Foundations of Construction: Carvings, scrollwork, and murals enhance Legislative Building

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“Working on the architectural plans of R.A. Waite, British stonecutters carved the Whirlpool Sandstone onsite at the Legislative Assembly of Ontario, Toronto, 1891,.” Archives of Ontario, RG 15-74-0-1.3/Torontoist. Retrieved from https://torontoist.com/2009/03/historicist_legislators_in_fairylan/

By Susanna McLeod

Special to Ontario Construction News

Gathering at temporary locations over decades, Ontario’s Legislative Assembly prepared for a dedicated building to be located in verdant Queen’s Park in central Toronto. Legislature members opened an international competition for bids in April 1880. The first round of proposals by 13 professional architects did not meet the stringent conditions.

A second round invited three architects to submit improved designs and details such as heating and lighting. The choice was difficult. Then one of the three judges, Richard A. Waite, from Buffalo, New York, made a suggestion. He would design the government building.

Initially, the construction budget was $500,000. It grew to $750,000 by 1885 and by another $300,000 two years later. Waite was asked to make the final choice between two local architectural firms. “He scandalized Toronto’s architects by declaring that both had serious defects, and that neither should be built,” said William Dendy and William Kilbourn in Toronto Observed (1986). Instead, Waite presented his own drawings.

Officials gave Waite the contract in January 1886. The government’s goals were not met from the start—the submission was expensive. By the end of the project, it was well over-budget.

Local architects raised a furor over the appearance of Waite intentionally disqualifying the competitors. However, there was no proof that he had any interest in the contract until he won. The whiff of injustice lingered, and “the controversy over his appointment never really disappeared as the building was constructed over the next six years,” said Kevin Plummer in “Legislators in Fairyland,” Torontoist, March 28, 2009.

The public appreciated 38-year-old Waite’s drawings for an asymmetrical design in Richard Romanesque style, described Plummer, “with all its heavy stonework, rounded arches, and boldly carved ornamentation.” An iron frame supported the heavy load.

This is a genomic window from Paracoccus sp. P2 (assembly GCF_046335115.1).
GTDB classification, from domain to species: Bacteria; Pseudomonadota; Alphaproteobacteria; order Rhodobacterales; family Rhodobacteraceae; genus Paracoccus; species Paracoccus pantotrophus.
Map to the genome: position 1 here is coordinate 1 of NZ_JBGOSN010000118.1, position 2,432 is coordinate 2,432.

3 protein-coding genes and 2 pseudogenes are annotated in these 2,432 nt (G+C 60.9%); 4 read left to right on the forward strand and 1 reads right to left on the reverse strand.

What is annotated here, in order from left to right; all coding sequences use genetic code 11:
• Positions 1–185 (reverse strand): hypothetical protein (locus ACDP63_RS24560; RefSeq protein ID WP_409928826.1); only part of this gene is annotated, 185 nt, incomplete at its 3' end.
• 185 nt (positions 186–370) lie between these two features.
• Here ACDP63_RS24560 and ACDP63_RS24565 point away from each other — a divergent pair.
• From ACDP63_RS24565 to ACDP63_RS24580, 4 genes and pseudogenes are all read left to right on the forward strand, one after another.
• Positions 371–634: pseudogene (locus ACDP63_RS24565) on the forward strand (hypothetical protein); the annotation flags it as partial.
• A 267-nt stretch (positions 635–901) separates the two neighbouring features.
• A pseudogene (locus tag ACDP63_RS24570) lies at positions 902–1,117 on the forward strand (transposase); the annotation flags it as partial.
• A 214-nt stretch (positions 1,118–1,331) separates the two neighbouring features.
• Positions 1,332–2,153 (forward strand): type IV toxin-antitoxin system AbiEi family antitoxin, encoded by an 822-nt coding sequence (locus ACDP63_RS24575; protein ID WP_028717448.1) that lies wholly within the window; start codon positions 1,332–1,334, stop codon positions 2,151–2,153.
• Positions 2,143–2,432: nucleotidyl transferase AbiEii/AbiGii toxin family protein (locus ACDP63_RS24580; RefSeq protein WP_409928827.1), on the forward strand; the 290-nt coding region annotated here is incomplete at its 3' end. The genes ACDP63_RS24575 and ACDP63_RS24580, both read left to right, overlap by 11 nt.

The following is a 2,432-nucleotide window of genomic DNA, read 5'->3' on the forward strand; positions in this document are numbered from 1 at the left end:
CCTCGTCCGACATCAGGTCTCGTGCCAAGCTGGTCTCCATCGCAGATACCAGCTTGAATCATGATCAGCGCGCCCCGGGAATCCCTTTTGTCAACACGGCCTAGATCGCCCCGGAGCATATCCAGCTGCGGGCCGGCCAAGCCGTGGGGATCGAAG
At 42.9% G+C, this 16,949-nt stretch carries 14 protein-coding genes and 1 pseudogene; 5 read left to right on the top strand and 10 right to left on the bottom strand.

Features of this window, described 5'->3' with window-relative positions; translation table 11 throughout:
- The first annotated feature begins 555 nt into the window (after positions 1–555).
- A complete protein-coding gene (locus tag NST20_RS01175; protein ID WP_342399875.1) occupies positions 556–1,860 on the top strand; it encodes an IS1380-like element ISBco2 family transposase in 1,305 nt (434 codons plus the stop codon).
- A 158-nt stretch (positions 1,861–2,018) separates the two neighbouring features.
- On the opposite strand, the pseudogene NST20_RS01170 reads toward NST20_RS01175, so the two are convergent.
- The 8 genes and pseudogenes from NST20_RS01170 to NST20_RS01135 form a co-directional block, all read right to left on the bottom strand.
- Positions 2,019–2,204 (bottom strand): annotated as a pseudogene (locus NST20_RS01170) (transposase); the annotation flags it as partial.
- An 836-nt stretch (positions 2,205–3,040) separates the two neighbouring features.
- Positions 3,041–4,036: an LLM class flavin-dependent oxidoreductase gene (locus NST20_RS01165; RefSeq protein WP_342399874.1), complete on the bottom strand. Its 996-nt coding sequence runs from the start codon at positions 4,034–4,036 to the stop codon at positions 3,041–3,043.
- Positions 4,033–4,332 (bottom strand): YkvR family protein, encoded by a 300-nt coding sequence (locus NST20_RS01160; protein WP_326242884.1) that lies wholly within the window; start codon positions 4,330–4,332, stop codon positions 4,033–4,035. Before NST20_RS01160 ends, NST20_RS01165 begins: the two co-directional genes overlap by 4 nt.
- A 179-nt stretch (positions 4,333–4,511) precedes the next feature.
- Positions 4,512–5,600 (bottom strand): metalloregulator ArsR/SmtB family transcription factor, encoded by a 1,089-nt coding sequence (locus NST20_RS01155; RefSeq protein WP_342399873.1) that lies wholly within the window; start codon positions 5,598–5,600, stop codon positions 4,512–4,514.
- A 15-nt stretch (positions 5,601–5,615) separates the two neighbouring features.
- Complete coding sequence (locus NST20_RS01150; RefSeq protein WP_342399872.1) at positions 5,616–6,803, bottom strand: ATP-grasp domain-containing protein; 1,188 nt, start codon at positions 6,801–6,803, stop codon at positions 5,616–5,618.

The building’s beautiful facade was constructed with “large blocks of the red Whirlpool Sandstone quarried near the Forks of the Credit and Orangeville,” stated Kathleen Kemp et all in “Learning geology from buildings in downtown Toronto,” University of Waterloo, 1997. British stonecutters carved the pink stone at the building site. Affected by weather and climate changes, the sandstone required ongoing attention.

The roof domes were covered with copper and “the roof is a blue slate which was quarried in Rutland, Vermont, USA,” said Kemp. A metamorphic rock, the slate tends to split in layers and is excellent for roof shingles.

Showcasing expansive windows with voussoirs (wedge-shaped stones set to form an arch), the architect’s designs incorporated “a multitude of stone carvings, including gargoyles, grotesques, and friezes,” noted Chuck Lachiusa in Buffalo Architecture and History. Some grotesques represented blened human and animal creatures; exquisite scrollwork displayed leaves, and bead-and-reel moulding added complex finishing touches. Between smaller round windows, the provincial seal was carved with scenes of events.  Waite’s initials were carved into scrollwork above a set of columns at the south entrance.

Reflecting the pre-eminence of government, the building’s interior “featured cast iron columns and detailing, oak floors and panelling, and inner walls constructed of over 10 million bricks,” according to “Historical Overview,” Legislative Assembly of Ontario (OLA). Wood carvings enhanced the Legislative Chamber’s beauty, “and artist Gustav Hahn painted the walls and ceiling with murals.”

The wings of Waite’s building were equally appointed. The west had white marble quarried in Italy and the east wing was similar to the luxurious wood used in the main building. A disastrous fire in 1909 destroyed the west wing.  “Toronto architect E.J. Lennox was hired to redesign the west wing, and added an additional two floors to provide space for government offices,” OLA noted. Enlarging the structure as well with a new north wing designed by George W. Gouinlock, construction was completed in 1913. The north wing “houses the Legislative Library—a research facility for MPPs and Legislative staff.”

Completing enough of the Legislative Assembly to open in 1893, Waite’s costs rang up to nearly $1.4 million. It would have been higher but the government’s Commissioner of Public Works refused to pay for cost overruns related to sub-contractors.

The public was invited to the grand opening on April 4, 1893, “attended by everyone who was anyone in Toronto society,” said Plummer. Enthusiastic visitors delighted in taking the new electric elevators throughout the day. In the spirit of celebration, Premier Sir Oliver Mowat officially opened the first legislative session in the dramatic new building.

Born in London, England, Waite was only nine years old when his family immigrated to the United States. By about age 26, he was a qualified architect living in Buffalo, New York, with a wife and growing family. After a long successful career, the professional was troubled by financial problems. Contracting pneumonia, Richard Waite died at age 62 in January 1911.

Along with many architectural commissions in the United States and Canada, Waite’s impressive works are defined by the magnificent Legislative Assembly of Ontario.

© 2023 Susanna McLeod. McLeod is a Kingston-based freelance writer who specializes in Canadian History

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